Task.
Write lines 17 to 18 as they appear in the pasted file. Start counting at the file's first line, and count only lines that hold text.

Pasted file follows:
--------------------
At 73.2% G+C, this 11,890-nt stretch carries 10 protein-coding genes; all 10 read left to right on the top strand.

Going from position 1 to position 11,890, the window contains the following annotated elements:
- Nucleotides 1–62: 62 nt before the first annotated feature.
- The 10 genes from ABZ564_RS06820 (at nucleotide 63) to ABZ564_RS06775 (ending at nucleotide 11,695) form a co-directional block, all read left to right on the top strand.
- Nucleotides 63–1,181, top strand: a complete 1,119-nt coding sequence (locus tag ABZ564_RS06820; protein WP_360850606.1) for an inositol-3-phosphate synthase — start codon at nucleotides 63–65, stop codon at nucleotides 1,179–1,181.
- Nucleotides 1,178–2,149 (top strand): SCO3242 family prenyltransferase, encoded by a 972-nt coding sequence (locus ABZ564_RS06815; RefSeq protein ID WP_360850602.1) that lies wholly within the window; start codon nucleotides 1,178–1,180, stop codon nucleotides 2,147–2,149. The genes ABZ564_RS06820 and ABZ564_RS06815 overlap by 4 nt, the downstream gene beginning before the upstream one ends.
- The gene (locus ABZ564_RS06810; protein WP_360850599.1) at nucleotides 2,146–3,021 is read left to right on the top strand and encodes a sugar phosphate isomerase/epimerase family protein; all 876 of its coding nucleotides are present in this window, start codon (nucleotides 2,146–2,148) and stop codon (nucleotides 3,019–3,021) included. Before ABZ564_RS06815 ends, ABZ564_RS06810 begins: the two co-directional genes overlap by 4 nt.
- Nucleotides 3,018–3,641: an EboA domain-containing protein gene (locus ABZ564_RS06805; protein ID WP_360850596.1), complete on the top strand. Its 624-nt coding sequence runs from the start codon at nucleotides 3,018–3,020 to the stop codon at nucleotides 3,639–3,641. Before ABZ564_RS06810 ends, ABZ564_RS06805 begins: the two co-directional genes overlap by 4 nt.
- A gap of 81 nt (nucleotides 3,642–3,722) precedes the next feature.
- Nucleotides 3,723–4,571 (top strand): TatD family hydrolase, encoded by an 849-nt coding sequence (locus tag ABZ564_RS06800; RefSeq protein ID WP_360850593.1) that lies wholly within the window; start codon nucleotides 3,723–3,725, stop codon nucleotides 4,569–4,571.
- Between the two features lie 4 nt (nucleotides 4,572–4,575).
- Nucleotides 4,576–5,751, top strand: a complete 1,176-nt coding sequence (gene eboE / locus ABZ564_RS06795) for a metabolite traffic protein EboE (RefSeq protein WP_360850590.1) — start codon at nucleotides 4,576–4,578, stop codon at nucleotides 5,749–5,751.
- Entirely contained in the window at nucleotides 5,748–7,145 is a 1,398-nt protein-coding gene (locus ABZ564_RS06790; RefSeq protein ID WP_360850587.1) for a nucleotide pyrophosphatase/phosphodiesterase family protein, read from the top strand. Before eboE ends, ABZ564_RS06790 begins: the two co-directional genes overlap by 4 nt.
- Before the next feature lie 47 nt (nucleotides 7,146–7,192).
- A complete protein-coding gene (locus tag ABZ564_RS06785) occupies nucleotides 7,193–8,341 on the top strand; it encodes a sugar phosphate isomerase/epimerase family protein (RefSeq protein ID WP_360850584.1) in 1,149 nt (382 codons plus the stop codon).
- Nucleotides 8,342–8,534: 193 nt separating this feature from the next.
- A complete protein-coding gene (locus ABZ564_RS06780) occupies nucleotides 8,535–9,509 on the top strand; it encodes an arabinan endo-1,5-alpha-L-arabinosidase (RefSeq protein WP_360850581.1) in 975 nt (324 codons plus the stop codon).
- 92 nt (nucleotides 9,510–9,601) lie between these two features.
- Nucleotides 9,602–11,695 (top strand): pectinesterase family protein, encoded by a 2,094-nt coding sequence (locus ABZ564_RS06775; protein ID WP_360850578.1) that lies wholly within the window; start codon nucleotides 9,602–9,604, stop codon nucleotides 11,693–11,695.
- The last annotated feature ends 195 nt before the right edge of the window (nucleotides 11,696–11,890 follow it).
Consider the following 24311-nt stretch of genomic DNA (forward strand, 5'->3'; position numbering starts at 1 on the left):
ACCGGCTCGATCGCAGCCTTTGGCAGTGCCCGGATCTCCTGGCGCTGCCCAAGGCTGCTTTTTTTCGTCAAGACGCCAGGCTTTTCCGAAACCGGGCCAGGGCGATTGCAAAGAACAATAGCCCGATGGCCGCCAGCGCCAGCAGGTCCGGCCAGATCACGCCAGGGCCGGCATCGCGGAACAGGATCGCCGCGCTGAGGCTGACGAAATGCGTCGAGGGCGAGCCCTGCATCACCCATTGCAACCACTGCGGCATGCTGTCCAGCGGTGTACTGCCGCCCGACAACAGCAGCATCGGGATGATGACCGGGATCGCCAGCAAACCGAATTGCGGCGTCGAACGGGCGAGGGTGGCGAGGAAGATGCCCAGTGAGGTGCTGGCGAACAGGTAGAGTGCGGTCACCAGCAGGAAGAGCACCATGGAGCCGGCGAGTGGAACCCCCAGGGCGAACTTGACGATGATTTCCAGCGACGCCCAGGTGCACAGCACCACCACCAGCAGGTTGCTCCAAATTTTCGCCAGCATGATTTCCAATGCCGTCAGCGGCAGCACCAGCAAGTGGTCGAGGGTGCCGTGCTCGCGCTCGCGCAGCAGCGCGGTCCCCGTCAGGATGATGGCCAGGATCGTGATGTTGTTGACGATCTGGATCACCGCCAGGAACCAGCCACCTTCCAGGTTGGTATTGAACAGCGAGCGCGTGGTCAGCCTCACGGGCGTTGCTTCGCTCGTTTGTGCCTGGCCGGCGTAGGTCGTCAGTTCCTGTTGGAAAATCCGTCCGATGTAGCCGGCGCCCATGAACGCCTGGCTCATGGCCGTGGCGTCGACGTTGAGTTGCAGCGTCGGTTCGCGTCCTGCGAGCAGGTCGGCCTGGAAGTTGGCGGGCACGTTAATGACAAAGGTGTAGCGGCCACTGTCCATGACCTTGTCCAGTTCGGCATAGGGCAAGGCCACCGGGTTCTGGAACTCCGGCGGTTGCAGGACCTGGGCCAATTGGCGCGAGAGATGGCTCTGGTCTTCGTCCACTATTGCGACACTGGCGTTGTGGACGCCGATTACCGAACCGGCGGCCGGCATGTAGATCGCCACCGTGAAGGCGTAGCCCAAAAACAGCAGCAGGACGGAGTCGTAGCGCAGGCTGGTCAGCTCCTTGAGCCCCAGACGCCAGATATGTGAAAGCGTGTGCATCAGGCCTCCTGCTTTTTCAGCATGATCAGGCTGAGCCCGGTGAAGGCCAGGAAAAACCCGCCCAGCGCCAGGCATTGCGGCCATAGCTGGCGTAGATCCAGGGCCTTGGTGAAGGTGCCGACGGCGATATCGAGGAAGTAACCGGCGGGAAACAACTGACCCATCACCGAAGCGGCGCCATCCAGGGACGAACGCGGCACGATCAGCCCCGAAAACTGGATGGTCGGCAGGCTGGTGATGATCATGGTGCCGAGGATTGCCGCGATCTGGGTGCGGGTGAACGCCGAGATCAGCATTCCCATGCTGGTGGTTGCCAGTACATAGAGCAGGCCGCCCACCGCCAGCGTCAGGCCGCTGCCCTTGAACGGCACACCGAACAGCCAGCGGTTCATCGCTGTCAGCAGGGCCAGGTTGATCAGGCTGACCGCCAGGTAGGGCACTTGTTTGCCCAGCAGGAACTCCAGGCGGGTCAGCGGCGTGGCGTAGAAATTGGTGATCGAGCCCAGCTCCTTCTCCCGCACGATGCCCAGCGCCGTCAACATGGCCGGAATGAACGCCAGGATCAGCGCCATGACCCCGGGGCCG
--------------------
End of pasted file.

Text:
- A complete protein-coding gene (locus ABZ564_RS06780) occupies nucleotides 8,535–9,509 on the top strand; it encodes an arabinan endo-1,5-alpha-L-arabinosidase (RefSeq protein WP_360850581.1) in 975 nt (324 codons plus the stop codon).
- 92 nt (nucleotides 9,510–9,601) lie between these two features.